ECJ ruling on Lex CEU: Let’s talk candidly about double standards

Hungary will not introduce legislation that would give George Soros’ university an unfair advantage compared to Hungarian universities.

The European Court of Justice (ECJ) released its ruling yesterday in the case of Hungary’s 2017 amendment of the Act on Higher Education, a bill that requires foreign universities operating in Hungary to abide by certain regulations. For example, it requires that universities and colleges from outside of the European Economic Area, universities that are awarding diplomas from their country of origin in Hungary, carry out education programs in their countries of origin as well. Additionally, it requires that the college or university’s government of origin and Hungary have a signed agreement on the operation of this institution of higher education in Hungary.

Three years ago, the modification affected two dozen institutions, including the US-based McDaniel College, which has not had a problem complying with the new rules, but you’ll only hear about one: the George Soros-founded Central European University (CEU) and its Hungarian affiliate, the Közép-európai Egyetem.

According to yesterday’s ECJ ruling, the amendment of the higher education act violates EU law and World Trade Organization rules in requiring institutions to hold international agreements about their operation and to also engage in education programs in their countries of origin. What’s more, the court called upon Hungary to refrain from double standards in relation to domestic and foreign universities.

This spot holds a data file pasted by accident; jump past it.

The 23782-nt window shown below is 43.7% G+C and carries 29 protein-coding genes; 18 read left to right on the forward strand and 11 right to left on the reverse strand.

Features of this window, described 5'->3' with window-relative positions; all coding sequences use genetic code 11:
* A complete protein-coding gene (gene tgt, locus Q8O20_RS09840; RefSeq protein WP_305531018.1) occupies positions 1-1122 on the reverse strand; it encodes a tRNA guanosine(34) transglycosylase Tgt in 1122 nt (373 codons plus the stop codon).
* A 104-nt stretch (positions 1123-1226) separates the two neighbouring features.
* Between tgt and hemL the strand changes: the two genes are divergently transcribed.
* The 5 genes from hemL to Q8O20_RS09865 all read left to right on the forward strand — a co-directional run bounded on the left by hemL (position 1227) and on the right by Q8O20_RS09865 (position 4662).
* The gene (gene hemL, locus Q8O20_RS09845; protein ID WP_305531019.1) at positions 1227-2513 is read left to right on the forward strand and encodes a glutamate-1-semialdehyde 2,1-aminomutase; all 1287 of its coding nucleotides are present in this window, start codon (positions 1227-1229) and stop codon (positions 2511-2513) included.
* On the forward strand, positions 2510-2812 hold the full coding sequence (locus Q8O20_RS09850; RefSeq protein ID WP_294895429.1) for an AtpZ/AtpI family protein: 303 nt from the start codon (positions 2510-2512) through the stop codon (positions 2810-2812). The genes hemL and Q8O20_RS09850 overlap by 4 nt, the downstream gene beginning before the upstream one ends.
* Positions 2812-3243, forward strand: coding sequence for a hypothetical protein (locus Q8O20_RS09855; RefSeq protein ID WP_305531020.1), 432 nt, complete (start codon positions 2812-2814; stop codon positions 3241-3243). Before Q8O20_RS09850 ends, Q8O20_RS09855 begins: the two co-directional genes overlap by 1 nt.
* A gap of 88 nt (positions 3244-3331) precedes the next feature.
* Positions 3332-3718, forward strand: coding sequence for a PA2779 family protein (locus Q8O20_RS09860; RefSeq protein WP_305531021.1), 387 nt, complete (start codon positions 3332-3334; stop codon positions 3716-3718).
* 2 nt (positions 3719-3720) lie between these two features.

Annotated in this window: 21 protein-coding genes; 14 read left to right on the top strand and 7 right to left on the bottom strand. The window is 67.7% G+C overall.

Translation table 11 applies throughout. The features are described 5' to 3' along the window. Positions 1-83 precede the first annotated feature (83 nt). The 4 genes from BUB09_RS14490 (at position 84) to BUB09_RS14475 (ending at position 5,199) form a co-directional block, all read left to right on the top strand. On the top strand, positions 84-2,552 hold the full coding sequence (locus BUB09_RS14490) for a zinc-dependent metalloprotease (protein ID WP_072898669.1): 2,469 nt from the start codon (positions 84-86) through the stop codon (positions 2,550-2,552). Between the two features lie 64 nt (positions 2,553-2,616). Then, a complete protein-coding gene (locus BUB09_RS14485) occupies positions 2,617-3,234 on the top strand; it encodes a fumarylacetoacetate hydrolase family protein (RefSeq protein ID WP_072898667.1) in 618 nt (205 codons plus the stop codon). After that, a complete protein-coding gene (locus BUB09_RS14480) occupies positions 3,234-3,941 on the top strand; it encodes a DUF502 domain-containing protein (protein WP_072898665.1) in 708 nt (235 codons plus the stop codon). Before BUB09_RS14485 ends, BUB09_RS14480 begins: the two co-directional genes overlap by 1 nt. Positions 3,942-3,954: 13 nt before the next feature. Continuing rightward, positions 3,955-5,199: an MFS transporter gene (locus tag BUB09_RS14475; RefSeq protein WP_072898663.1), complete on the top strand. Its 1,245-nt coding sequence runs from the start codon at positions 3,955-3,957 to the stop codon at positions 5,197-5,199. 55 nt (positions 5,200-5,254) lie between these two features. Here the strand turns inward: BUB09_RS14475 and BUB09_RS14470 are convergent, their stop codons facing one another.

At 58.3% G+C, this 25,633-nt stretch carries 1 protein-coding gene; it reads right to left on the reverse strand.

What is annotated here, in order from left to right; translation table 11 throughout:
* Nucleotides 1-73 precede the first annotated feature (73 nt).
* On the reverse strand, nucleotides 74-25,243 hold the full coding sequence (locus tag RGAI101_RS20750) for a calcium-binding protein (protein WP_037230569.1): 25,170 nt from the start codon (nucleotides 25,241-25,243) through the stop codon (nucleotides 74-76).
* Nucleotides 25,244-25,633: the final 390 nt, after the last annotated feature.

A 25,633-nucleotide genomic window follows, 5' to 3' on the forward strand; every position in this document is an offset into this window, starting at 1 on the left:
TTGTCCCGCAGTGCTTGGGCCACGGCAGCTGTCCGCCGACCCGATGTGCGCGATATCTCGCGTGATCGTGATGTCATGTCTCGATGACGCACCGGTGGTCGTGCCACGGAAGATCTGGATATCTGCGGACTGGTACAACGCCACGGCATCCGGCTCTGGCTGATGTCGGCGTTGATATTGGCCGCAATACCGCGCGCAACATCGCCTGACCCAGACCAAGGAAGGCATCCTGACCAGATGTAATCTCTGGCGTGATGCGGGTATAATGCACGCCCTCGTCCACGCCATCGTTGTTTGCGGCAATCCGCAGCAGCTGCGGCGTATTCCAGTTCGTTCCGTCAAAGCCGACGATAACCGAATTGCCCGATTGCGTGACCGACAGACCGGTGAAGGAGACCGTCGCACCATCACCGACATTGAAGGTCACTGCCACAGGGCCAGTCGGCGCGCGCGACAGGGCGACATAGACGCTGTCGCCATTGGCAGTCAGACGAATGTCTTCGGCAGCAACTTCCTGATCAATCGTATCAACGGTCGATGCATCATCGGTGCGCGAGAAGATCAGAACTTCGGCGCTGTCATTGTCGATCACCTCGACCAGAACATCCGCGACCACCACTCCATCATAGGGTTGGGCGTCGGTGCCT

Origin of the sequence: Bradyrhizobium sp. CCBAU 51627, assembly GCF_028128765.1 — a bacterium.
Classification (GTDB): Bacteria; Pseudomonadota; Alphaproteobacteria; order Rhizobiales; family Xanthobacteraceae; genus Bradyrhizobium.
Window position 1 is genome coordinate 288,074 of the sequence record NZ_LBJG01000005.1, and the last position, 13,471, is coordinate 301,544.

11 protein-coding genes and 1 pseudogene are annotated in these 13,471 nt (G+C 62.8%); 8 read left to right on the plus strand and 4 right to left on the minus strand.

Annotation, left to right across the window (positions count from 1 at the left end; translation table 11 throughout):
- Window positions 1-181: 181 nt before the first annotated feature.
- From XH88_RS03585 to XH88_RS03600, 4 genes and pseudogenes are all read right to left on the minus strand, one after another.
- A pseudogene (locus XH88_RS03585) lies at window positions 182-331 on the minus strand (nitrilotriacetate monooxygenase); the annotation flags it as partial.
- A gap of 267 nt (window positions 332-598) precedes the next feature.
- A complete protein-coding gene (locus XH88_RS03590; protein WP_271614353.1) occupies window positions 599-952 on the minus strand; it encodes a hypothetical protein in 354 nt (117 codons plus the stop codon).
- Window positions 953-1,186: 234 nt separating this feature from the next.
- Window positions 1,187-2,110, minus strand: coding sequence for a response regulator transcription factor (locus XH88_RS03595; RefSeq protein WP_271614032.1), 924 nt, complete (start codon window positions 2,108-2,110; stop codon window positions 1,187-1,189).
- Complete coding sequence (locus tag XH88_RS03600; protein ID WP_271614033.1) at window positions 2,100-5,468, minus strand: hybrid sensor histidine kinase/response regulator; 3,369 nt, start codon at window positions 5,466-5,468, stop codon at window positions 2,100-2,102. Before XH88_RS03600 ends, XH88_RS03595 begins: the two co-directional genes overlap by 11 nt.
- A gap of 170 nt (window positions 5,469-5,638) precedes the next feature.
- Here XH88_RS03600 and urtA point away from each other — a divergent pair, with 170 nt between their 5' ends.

It’s funny they should mention “double standards” because that’s precisely what the court uses against Hungary. Consider this:

In Bavaria’s higher education act, it is explicitly stated that the local higher education authority may only recognize institutions that are registered in Germany or the European Union. Exceptions to this rule, just like in the case of the Hungarian legislation, are only possible through the signing of an international agreement between Bavaria and the institution’s country of origin.

Similarly, in Spain, foreign institutions are required to carry out de facto education programs in their home countries. Even if this requirement is met, universities that aim to hand out foreign diplomas in Spain must seek authorization from the competent accreditation office.

What’s more, in Slovakia, the only foreign universities allowed to establish facilities are those registered in the European Economic Area (plus Switzerland). According to Czech legal expert Ales Rozehnal, while the Czech regulations do permit the operation of a university from outside the European Union, in its current form, Central European University could not lawfully operate in Czechia either, due to the requirement of carrying out educational activity in the home country.

I’ll save you some hours of research: You will not find a single ECJ ruling that damns the Bavarian, Spanish, Slovak or Czech higher education bills.

Why is that? Simple: None of the universities in these countries belonged to George Soros.

Photo credit: VOANEWS